Does Federal Debt Hurt the Economy More Than We Thought?

#1

New Evidence on Debt as an Obstacle to US Economic Growth

High debt levels will have serious consequences for the future of the US economy. However, the country’s current debt is not just a looming problem—it is hurting the economy now. This is the case made by Thomas Grennes, Michael Fan, and Mehmet Caner in “New Evidence on Debt as an Obstacle to US Economic Growth.” Debt levels are already reducing the rate of growth by more than 1 percentage point a year and, absent major fiscal reform, will continue to do so.

Past increases in US government debt have generally occurred during times of war and have subsequently reverted back to prewar levels. Since 1968, however, debt relative to the size of the economy has increased continuously. In 2017, for example, US debt amounted to 105 percent of GDP.

This study addresses the following issues related to US debt levels:

  • How debt is currently hurting the economy. Growing empirical evidence shows that US government debt has now become so large that it is having a significant negative effect on economic growth. This debt has been reducing annual growth since 2008.
  • Why slow growth, not default, is today’s debt-related problem. The defenders of big debt identify the danger of default as the problem and correctly argue that such danger is not imminent. Defaults are associated with interest rate increases that are high relative to historical averages or to other countries. However, US interest rates are not increasing in this manner, and there is no evidence that the country is expected to default. Slower growth is the immediate problem, one that the defenders of debt have ignored.
  • What is needed to address the debt. Americans have acquired a habit of wanting government spending that they are unwilling to pay for through taxation. The country’s current chaotic fiscal policy is producing government debt that continues to rise without limit. It is time to recognize the costs of the current approach and consider some form of fiscal rule that would limit the debt.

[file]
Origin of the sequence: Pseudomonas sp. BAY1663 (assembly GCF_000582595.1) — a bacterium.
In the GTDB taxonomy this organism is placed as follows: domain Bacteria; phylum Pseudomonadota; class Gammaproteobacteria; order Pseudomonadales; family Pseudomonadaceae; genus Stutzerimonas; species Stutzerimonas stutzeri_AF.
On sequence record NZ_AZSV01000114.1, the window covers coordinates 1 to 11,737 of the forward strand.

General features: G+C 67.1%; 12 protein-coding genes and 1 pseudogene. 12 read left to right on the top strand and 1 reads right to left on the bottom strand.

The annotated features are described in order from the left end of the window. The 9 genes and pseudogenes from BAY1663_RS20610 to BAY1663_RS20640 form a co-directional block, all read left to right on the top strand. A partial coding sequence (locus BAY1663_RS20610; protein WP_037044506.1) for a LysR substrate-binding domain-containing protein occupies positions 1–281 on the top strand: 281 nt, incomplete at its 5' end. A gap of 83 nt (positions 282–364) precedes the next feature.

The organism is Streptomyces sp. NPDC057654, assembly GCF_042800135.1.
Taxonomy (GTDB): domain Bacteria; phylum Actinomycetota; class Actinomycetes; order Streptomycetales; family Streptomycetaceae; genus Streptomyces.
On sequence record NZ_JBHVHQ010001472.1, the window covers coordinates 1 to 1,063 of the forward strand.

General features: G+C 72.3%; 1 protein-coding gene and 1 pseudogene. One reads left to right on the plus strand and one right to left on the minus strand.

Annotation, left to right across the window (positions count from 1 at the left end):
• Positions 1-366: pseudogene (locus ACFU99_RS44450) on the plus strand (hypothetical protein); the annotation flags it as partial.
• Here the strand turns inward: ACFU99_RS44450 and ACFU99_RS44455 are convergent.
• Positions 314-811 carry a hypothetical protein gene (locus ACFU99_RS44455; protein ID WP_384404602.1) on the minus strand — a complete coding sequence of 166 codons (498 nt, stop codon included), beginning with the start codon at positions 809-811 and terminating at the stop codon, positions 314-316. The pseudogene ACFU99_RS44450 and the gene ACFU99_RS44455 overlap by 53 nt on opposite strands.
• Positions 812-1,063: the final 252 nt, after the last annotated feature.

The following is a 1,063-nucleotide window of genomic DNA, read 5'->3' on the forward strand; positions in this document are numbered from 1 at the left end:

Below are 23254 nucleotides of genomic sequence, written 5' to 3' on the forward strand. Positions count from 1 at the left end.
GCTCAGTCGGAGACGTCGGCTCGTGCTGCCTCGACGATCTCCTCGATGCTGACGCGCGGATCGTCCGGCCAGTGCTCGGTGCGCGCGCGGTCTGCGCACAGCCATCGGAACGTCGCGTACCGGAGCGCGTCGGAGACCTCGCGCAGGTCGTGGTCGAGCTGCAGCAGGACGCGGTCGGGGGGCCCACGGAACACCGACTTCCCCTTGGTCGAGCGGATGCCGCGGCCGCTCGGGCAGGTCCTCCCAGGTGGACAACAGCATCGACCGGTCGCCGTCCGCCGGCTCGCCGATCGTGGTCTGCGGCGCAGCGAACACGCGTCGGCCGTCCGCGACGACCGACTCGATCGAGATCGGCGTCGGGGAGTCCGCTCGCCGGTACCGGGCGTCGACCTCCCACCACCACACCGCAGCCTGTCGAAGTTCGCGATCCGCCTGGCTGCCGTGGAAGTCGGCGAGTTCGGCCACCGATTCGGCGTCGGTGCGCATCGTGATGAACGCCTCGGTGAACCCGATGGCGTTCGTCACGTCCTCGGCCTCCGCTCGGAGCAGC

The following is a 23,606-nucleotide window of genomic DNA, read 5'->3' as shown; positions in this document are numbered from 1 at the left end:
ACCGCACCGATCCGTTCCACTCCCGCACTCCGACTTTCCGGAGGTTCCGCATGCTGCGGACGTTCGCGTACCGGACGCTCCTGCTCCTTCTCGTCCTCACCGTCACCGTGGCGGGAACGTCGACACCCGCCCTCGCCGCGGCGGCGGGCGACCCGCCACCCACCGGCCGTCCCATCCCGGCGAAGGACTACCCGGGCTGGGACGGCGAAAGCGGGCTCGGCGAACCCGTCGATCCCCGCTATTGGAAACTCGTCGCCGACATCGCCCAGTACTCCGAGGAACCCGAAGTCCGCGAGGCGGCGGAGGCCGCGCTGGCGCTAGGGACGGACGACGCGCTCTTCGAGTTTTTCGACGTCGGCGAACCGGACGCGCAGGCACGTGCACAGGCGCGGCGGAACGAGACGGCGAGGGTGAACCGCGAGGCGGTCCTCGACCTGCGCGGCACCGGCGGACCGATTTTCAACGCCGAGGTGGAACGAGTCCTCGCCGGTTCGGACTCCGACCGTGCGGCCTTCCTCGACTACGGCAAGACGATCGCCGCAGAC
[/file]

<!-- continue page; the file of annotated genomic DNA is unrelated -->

Key Takeaway: Americans are Already Being Harmed by High Levels of Debt

The current US business expansion began at the end of the Great Recession—but because of the debt problem, the growth rate has been significantly stunted during the past decade. Recognizing and eliminating the debt problem provides a rare opportunity to raise the standard of living for average Americans. It is also an important opportunity for bipartisanship. Both political parties have contributed to today’s debt problem, and both parties can help drive reform.

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#2

Important distinction here in that spending MUST be cut in order to get back in control. We simply cannot continue taxing ourselves into prosperity and giving more and more of that same money to takers who don’t contribute. The holes need to be plugged before we can attempt to bail out the boat (and the last thing we should be doing is adding holes) or we’ll just continue to sink.

#3

It’s all about spending.

Year after year we collect record taxes and yet spend even more. One would think the politicians would taper back a bit in good times. That has yet to happen. Got to buy the votes.

#4

Perhaps it is simplistic of me but I look at government spending and debt in the same way as I view my own. The same principles should apply, no?

My overhead is X and I need Y to support it at a very minimum.

The economy is bad, I still need Y.

The economy is good, I need Y but now I have Z which I spend a portion on for improvements. A larger portion is set aside to get through a bad economy (which is always inevitable but to what degree is unknown) so I can still maintain Y.

Z should be used to reduce Y, such as paying off debt with interest so there is more Z going to improvements and savings/investments.

#5

The missing factor is that when the government overspends it creates debt which devalues the dollar.

Eventually they will reach the point that we reach when we overspend, no on will extend credit (buy treasuries) unless there’s a risk premium added. Until then pay on Garth. The piggy bank is available to buy lots to ensue their continued power.

A purchase of 1.00 in 1913 today costs over 25 bucks. That’s a devalued dollar.

#6

The devaluation of the dollar. Good point, LouMan.

Yet, the dollar would not be devalued given X, Y and Z would it?

#7

The more you print to pay the bills and loan out, the lower the value of the dollar.

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